Shooting in Louisiana, where temperatures soared to nearly 100 degrees, was not an easy task for the True Blood cast and crew but it helped the actors get into character.
“It makes you move slower, which is interesting for character,” Stephen Moyer said. “I understand now why people move so slow down here.”
“You have to move slower, or you’ll pass out,” Anna Paquin said, laughing.
Because of the heat, a medic was on hand to give out water and Gatorade, and the cast had to be transported by van the few blocks between base camp and the shooting location in Clinton because it was too hot to walk.
Still, said the show’s executive producer, Gregg Fienberg, “It was a great town. It worked really well for what we needed.”
After the Clinton shoot, production shifted indoors to the Stockade Bed and Breakfast in Baton Rouge. Once a Civil War stockade, the B&B is listed on the National Register of Historical Places as an archaeological site.
The Stockade’s great room — an open space with a balcony, baby grand piano, large wood-burning fireplace and floor-to-ceiling glass wall — was transformed into a restaurant for the shoot. A nearby breakfast room, filled with antiques and hummingbird and botanical prints, became a makeshift studio for directors and script supervisors to watch the scenes unfold on monitors.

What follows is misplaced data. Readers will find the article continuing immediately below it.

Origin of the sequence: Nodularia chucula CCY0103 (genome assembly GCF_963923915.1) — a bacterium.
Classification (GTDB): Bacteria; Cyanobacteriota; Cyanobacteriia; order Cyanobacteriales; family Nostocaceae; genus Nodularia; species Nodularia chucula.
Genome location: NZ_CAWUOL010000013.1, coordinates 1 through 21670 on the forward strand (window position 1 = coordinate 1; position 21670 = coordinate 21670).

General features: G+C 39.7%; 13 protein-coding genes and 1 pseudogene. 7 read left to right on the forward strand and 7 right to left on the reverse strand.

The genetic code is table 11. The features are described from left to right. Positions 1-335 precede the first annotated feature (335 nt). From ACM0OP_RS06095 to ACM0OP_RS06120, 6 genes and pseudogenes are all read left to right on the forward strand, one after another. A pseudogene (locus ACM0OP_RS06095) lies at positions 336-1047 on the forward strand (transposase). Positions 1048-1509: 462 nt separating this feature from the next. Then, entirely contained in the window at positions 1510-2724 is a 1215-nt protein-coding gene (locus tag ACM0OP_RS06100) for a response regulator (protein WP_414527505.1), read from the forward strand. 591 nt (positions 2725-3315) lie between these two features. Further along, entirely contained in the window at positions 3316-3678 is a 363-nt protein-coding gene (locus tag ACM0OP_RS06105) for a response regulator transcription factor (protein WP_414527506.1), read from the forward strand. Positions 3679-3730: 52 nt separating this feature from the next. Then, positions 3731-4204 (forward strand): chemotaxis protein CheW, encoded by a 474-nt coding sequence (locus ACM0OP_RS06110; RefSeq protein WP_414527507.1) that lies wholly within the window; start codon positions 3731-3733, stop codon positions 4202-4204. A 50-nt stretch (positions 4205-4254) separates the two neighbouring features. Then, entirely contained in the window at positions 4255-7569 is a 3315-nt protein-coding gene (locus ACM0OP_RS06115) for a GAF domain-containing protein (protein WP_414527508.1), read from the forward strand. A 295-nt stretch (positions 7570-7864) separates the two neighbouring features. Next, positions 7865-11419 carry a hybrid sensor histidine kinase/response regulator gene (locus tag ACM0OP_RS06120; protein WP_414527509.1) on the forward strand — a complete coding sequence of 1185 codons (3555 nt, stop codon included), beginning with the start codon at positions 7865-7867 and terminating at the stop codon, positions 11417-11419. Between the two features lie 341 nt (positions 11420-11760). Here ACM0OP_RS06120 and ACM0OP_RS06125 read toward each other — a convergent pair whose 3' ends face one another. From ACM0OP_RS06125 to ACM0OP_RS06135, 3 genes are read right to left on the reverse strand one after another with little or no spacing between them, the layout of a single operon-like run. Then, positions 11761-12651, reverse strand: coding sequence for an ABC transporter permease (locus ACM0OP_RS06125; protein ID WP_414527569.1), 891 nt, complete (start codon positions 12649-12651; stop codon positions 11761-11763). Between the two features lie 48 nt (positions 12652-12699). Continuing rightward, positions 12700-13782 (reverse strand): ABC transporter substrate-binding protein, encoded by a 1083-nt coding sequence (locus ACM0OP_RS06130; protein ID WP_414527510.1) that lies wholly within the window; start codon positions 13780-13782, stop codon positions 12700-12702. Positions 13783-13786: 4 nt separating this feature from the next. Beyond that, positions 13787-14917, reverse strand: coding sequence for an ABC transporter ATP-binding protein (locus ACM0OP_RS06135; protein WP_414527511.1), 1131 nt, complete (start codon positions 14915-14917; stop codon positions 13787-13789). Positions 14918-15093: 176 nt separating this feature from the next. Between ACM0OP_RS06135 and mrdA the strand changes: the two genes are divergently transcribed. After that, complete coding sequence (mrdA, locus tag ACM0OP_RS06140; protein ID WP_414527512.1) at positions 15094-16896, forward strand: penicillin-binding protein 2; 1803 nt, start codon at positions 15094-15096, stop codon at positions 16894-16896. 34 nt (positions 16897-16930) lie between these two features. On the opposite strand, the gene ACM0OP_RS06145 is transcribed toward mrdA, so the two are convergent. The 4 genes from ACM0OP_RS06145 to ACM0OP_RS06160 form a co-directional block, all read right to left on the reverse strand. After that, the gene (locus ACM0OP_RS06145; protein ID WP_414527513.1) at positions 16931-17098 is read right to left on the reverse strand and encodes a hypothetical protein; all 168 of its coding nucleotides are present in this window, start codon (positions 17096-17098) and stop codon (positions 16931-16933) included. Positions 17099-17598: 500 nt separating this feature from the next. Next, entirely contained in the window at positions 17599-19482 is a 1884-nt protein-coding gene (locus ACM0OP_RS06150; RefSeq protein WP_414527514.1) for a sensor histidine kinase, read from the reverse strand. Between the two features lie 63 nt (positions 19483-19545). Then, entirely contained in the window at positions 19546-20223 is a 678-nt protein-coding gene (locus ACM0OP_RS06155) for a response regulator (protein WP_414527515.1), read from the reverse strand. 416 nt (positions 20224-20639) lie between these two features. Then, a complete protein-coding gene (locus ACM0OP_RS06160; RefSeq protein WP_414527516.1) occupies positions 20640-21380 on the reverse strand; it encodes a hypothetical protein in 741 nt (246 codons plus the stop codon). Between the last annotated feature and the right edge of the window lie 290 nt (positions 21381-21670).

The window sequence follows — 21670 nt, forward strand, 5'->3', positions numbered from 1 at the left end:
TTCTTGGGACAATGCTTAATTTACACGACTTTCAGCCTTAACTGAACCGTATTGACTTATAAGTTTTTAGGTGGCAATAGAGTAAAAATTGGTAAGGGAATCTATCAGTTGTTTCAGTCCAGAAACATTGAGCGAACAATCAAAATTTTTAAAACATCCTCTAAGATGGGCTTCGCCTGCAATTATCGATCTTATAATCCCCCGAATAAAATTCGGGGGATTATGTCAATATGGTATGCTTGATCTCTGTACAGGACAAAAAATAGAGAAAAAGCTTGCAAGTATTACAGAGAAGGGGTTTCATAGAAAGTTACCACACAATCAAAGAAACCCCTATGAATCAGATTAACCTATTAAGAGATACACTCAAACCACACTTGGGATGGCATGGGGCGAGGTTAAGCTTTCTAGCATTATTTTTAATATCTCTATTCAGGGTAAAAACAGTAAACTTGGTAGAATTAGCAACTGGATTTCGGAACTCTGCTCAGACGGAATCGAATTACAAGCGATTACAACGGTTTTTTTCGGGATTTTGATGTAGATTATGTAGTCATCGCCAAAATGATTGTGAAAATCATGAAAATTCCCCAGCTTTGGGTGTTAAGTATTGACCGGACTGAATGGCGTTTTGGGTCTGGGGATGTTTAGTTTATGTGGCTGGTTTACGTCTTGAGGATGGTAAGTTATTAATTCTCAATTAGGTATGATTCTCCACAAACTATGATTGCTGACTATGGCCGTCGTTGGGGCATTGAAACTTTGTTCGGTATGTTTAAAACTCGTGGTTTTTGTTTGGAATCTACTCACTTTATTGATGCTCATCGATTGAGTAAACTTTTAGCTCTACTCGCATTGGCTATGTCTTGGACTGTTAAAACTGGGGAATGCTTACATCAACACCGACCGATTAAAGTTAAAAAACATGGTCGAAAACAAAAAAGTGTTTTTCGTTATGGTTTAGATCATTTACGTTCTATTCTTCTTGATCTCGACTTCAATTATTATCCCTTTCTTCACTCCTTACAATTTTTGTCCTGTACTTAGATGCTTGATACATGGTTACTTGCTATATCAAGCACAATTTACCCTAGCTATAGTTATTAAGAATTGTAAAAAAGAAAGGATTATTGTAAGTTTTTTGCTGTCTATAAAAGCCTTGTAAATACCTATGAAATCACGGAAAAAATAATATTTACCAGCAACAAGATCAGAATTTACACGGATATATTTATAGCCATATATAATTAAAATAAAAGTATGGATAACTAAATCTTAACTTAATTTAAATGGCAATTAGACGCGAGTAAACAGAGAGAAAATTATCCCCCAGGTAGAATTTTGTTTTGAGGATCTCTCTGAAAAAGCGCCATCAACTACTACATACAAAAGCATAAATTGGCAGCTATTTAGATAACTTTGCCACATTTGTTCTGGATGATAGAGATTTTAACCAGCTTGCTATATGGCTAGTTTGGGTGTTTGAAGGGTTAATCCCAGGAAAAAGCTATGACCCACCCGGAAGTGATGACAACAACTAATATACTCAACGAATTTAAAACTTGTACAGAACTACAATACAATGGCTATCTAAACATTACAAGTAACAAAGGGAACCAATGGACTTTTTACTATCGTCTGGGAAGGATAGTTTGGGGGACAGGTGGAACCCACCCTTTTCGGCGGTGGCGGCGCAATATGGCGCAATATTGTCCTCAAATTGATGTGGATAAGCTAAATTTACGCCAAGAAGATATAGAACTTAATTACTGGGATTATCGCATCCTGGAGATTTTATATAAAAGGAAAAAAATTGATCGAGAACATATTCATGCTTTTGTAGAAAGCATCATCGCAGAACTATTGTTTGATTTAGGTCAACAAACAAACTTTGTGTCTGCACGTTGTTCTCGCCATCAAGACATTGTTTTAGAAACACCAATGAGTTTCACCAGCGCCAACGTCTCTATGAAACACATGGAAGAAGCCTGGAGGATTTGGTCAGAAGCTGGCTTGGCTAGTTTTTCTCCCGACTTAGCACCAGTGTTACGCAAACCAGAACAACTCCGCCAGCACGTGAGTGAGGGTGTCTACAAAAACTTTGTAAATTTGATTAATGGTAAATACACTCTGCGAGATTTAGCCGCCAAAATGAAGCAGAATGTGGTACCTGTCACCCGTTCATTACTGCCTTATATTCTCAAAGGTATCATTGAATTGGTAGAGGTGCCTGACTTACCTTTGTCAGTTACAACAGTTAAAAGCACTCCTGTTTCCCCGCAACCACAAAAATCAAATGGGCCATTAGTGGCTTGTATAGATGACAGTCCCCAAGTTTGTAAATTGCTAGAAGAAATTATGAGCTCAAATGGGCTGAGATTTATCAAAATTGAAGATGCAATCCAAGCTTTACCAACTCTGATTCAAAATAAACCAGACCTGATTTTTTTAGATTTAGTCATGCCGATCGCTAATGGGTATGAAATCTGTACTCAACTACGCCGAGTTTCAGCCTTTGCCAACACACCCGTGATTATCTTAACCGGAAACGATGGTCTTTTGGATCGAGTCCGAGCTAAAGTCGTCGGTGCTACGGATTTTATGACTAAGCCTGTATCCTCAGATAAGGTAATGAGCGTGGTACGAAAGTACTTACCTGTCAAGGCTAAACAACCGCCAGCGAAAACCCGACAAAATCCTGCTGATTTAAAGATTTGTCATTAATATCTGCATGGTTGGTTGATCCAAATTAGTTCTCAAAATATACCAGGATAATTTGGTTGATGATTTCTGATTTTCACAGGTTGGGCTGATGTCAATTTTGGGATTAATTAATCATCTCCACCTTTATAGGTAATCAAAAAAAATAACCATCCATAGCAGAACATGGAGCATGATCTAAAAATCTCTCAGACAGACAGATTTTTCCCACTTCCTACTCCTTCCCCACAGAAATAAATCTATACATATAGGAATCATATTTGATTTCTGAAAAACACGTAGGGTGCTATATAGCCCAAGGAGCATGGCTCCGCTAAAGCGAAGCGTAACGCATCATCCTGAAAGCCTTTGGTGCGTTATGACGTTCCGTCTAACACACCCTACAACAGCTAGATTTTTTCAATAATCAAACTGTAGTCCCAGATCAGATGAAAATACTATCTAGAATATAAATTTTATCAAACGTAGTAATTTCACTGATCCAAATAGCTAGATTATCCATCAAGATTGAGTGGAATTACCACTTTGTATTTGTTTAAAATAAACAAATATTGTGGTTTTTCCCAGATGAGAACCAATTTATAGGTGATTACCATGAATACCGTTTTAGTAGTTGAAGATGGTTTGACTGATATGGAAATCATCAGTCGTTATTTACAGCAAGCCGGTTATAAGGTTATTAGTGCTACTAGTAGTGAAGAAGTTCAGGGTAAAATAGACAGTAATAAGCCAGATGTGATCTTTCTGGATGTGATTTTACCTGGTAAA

The sequence shot on this day was a dance scene. Paquin, in a sundress with her hair in a sleek up-do, and Moyer in black suit, do a modified jitterbug to the Jerry Lee Lewis song “Before the Night Is Over.” Between takes, the actors chill out in a back room at the B&B where stylists touch up their makeup.
Footage from the Louisiana shoot will appear in upcoming episodes and the season finale, set to air on Sept. 13, which is expected to include the dance scene.